Anne was “a consistently poor reader” until well into adulthood. Like many struggling readers, her memories of school are highly negative: “School was torture. School was like being in jail. It was captivity and torment and failure.” Though she dearly loved stories and spent hours flipping through picture books, her poor reading skills kept her from drawing more than a bare sketch of the “action and incident” described on the page. Instead, it was through books read aloud at school and home, and the radio dramas and movies she enjoyed, that she developed a love for the rhythm and flow of language.
Anne struggled with reading throughout elementary school, but writing grew easier. From fifth grade on she wrote adventure stories and plays for her classmates. They responded enthusiastically, and overlooked her spelling errors. Unfortunately, Anne found no way to turn her writing talent into classroom success.
It wasn’t until her freshman year of high school that she finally read well enough to appreciate the actual words in the books she read. “The first novel that I recall truly enjoying and loving for its language as well as its incident was Great Expectations by Charles Dickens…. The other novel…was Charlotte Bronte’s Jane Eyre…. I think it took me a year to consume these two books. It might have taken two years. [I]t was a slow go.”
Despite these challenges, Anne’s love of literature and writing continued to grow. When she went off to college, she decided to major in English. Unfortunately, she soon had to abandon this plan because she was still so “severely disabled as a reader” that she couldn’t complete the assignments for her classes. Getting through even one of Shakespeare’s plays in a week was virtually impossible for her, and the written work was equally difficult: “[I] barely got by…because I wasn’t considered an effective writer. The one story I submitted to the college literary magazine was rejected. I was told it wasn’t a story.” Anne’s spelling, too, remained a problem. As she told us, “I can’t spell to this day. I don’t see the letters of words, I see the shapes and hear them. So I still can’t spell. I’m always looking up spelling and making mistakes.”
Anne began looking for another subject where she might find more success. She was passionately interested in the great ideas and beliefs that shaped the modern world, and wanted to form a “coherent theory of history.” She considered majoring in philosophy, but here too she was hindered by her poor reading. Anne found that she “could only make it through the short stories of Jean-Paul Sartre, and some of the works of Albert Camus. “One the great German philosophers who loomed so large in discussion in those days [during the early 1960s], I could not read one page.” Instead, Anne opted for a degree in political science, where she was able to grasp the key concepts almost entirely from lectures. She earned her degree in five years.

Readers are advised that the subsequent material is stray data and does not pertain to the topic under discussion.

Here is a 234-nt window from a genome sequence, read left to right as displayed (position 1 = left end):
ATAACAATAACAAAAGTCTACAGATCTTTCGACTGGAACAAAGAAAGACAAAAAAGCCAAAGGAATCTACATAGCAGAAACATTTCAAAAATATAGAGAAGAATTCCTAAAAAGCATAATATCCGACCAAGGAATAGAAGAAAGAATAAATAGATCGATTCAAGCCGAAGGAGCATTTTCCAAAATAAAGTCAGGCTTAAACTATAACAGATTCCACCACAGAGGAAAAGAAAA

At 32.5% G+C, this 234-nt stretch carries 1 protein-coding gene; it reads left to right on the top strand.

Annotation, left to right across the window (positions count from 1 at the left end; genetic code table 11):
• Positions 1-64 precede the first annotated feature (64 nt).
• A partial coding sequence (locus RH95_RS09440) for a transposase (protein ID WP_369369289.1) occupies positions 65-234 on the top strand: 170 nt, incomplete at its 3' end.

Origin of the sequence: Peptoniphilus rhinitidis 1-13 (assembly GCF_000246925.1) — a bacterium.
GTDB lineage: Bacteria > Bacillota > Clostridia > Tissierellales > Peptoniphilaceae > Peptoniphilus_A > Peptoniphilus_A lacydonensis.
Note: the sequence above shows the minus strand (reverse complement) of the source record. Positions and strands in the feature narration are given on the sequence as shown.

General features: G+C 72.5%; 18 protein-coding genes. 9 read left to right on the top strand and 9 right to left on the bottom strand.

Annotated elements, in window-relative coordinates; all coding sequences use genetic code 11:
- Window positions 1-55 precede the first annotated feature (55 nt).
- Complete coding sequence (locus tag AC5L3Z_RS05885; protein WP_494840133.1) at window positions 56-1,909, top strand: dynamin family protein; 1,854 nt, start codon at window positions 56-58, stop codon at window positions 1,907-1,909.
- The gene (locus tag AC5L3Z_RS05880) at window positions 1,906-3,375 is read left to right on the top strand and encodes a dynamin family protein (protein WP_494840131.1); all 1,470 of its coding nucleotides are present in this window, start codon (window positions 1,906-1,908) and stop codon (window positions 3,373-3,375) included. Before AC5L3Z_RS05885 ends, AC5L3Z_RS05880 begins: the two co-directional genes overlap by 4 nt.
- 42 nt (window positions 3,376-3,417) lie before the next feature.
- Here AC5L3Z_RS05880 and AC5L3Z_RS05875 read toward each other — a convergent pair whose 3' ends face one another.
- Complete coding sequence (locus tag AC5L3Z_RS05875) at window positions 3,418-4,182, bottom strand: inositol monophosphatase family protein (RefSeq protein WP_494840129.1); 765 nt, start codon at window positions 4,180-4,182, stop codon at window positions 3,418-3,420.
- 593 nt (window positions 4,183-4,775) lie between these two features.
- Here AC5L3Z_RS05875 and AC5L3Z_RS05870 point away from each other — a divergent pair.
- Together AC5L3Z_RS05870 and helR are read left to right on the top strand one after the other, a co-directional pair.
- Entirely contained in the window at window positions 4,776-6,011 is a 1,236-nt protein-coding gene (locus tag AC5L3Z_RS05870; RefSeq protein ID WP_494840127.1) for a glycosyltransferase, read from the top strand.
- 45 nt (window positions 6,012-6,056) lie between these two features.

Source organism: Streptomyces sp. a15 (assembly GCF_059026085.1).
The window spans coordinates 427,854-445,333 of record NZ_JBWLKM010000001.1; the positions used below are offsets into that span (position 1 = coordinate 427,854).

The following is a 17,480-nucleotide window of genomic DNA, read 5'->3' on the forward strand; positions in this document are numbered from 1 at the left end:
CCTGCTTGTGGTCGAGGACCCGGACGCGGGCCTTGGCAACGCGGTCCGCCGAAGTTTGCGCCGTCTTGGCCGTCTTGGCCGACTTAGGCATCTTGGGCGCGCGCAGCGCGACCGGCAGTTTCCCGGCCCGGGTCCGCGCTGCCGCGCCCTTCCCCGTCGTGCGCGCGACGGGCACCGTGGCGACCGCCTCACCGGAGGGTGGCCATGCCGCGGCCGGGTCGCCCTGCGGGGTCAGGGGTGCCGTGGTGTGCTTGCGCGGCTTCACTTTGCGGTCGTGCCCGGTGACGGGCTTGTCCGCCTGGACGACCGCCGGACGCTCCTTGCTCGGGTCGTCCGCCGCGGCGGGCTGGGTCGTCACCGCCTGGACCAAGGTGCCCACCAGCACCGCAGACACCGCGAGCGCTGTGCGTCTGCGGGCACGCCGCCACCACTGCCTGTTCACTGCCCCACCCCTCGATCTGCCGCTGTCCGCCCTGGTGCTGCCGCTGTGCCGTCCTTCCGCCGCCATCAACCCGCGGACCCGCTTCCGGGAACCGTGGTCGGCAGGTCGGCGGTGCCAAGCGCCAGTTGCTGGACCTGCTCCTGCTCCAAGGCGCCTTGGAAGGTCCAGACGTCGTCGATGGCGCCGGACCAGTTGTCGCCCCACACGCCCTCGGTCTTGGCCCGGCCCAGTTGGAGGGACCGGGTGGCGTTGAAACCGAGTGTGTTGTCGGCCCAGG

After graduation, Anne remained drawn to writing and literature. At age twenty-seven she returned to school to study for a master’s degree in English, which she earned in four years. “Even then I read so slowly and poorly that I took my master’s orals on three authors, Shakespeare, Virginia Woolf, and Ernest Hemingway without having read all of their works. I couldn’t possibly read all of their works.”
Fortunately, Anne could still write, and shortly after earning her master’s degree she began work on a new novel. One of the primary themes of that novel was the experience of being “shut out” from life and the fulfillment of dreams—an experience Anne knew well from being “shut out of book learning.” Three years later that novel was published, and it became a phenomenal bestseller. Anne followed that first novel, which she entitled Interview with the Vampire, with 27 more, and together they’ve sold over 100 million copies, making Anne Rice one of the best-selling novelists of all time.
You might think it’s extremely unusual for such a talented and successful writer to have trouble with reading and spelling. You would be wrong.
Many highly successful writers have faced dyslexic challenges with reading, writing, and spelling, yet have learned to author clear and effective prose. Even limiting our selection to contemporary writers whose dyslexic symptoms can be clearly confirmed, the list of successful dyslexic authors is impressive, and includes such notables as:
- Pulitzer Prize winning novelist (Independence Day) Richard Ford;
- Best-selling novelist (The World According to Garp, A Prayer for Owen Meany) and Academy Award winning screenwriter (The Cider House Rules) John Irving;
- Two-time Academy Award winning screenwriter (Kramer v. Kramer, Places in the Heart) Robert Benton;
- Best-selling thriller writer Vince Flynn, whose novels have sold over 15 million copies in the last decade;
- Best-selling mystery writer, screenwriter (Prime Suspect), and Edgar Award winner Lynda La Plante;
- Best-selling novelist Sherrilyn Kenyon (who also writes under the name Kinley MacGregor), whose novels have sold over 30 million copies.
We’re not mentioning these outstanding creative writers just to encourage and inspire you with their remarkable achievements. Nor are we merely suggesting that dyslexic processing can be helpful for creative writing, though for reasons we’ll discuss shortly we also believe this to be true. Instead, we’re focusing on these talented writers because we believe they reveal something important about dyslexic processing in general—not just for dyslexic writers, but even for many individuals with dyslexia who never write at all. What these authors illustrate is the profoundly narrative character of reasoning and memory that is shown by of many individuals with dyslexia.